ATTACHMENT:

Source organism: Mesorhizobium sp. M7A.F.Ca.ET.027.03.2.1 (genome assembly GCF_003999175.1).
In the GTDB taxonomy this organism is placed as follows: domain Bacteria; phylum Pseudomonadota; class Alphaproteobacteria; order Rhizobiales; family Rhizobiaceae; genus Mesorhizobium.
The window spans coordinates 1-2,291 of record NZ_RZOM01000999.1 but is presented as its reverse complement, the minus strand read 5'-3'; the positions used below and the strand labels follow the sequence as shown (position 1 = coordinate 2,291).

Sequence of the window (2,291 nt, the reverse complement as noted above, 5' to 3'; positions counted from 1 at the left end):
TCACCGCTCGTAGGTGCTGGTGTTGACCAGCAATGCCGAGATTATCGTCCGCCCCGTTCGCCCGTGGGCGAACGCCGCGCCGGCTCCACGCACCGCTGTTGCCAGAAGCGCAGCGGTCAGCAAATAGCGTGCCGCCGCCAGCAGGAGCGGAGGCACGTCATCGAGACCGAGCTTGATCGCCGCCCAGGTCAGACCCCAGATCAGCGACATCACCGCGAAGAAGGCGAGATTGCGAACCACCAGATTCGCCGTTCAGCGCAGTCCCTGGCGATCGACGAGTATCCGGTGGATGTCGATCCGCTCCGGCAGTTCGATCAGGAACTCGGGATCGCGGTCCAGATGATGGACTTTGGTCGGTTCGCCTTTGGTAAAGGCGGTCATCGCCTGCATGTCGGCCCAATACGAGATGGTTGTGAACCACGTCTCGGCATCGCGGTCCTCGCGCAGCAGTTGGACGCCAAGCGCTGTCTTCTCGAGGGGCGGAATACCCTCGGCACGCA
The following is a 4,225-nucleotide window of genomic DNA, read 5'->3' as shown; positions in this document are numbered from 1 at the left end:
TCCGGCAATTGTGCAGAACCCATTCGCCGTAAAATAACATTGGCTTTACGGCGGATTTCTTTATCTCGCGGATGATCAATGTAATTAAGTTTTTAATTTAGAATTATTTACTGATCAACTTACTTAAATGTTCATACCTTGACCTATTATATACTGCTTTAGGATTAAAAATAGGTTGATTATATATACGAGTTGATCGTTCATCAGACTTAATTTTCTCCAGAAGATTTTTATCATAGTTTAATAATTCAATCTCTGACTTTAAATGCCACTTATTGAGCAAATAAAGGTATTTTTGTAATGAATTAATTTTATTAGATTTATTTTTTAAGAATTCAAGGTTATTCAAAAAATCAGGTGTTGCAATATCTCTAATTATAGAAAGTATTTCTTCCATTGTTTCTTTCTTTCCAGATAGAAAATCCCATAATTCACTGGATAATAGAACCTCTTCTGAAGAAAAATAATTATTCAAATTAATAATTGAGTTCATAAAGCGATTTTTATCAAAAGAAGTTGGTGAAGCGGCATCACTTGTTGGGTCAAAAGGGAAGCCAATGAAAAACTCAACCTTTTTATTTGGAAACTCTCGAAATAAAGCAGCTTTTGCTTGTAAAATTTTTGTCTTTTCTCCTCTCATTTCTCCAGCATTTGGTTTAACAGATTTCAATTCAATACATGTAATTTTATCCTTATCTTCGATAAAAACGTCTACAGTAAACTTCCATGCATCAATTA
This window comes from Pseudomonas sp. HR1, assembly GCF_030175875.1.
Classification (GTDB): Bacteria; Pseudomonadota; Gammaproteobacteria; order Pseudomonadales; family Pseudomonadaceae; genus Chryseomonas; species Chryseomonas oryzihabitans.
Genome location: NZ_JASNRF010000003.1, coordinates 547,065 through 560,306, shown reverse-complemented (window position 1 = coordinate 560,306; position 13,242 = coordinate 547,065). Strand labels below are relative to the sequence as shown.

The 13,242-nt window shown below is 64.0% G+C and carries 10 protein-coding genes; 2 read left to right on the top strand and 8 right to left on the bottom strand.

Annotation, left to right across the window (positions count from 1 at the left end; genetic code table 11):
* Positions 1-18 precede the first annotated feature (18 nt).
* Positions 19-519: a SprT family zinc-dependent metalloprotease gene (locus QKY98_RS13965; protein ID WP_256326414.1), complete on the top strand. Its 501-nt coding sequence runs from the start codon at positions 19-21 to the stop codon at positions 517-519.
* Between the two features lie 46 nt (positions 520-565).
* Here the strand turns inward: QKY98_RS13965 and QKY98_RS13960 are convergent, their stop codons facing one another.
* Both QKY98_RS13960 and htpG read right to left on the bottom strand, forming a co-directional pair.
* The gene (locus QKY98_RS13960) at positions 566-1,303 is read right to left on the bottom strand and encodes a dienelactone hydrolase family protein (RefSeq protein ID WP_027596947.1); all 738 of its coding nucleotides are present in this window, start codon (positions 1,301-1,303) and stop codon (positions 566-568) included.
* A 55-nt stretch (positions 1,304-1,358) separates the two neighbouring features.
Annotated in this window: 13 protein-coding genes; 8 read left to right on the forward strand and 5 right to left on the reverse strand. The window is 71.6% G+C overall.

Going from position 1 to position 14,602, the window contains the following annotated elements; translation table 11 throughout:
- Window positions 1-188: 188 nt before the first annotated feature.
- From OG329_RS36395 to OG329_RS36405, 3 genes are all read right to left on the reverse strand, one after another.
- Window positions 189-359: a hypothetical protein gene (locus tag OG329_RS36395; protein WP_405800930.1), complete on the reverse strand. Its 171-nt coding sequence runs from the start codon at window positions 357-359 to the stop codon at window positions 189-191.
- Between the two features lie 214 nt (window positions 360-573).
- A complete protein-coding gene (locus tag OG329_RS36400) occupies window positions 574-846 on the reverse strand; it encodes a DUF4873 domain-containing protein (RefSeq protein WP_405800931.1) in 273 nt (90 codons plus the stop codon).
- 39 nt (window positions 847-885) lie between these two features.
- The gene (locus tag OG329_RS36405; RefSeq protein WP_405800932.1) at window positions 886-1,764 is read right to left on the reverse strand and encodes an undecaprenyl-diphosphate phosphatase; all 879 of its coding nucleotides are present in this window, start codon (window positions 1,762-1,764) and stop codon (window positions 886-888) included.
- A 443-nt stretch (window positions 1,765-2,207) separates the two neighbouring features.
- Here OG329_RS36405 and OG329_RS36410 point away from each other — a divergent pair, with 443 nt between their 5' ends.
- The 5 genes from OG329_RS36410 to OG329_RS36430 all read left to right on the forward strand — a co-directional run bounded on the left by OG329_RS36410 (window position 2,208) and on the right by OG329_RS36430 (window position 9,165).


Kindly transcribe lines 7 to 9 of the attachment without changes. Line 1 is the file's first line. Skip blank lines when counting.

TCCGGCAATTGTGCAGAACCCATTCGCCGTAAAATAACATTGGCTTTACGGCGGATTTCTTTATCTCGCGGATGATCAATGTAATTAAGTTTTTAATTTAGAATTATTTACTGATCAACTTACTTAAATGTTCATACCTTGACCTATTATATACTGCTTTAGGATTAAAAATAGGTTGATTATATATACGAGTTGATCGTTCATCAGACTTAATTTTCTCCAGAAGATTTTTATCATAGTTTAATAATTCAATCTCTGACTTTAAATGCCACTTATTGAGCAAATAAAGGTATTTTTGTAATGAATTAATTTTATTAGATTTATTTTTTAAGAATTCAAGGTTATTCAAAAAATCAGGTGTTGCAATATCTCTAATTATAGAAAGTATTTCTTCCATTGTTTCTTTCTTTCCAGATAGAAAATCCCATAATTCACTGGATAATAGAACCTCTTCTGAAGAAAAATAATTATTCAAATTAATAATTGAGTTCATAAAGCGATTTTTATCAAAAGAAGTTGGTGAAGCGGCATCACTTGTTGGGTCAAAAGGGAAGCCAATGAAAAACTCAACCTTTTTATTTGGAAACTCTCGAAATAAAGCAGCTTTTGCTTGTAAAATTTTTGTCTTTTCTCCTCTCATTTCTCCAGCATTTGGTTTAACAGATTTCAATTCAATACATGTAATTTTATCCTTATCTTCGATAAAAACGTCTACAGTAAACTTCCATGCATCAATTA
This window comes from Pseudomonas sp. HR1, assembly GCF_030175875.1.
Classification (GTDB): Bacteria; Pseudomonadota; Gammaproteobacteria; order Pseudomonadales; family Pseudomonadaceae; genus Chryseomonas; species Chryseomonas oryzihabitans.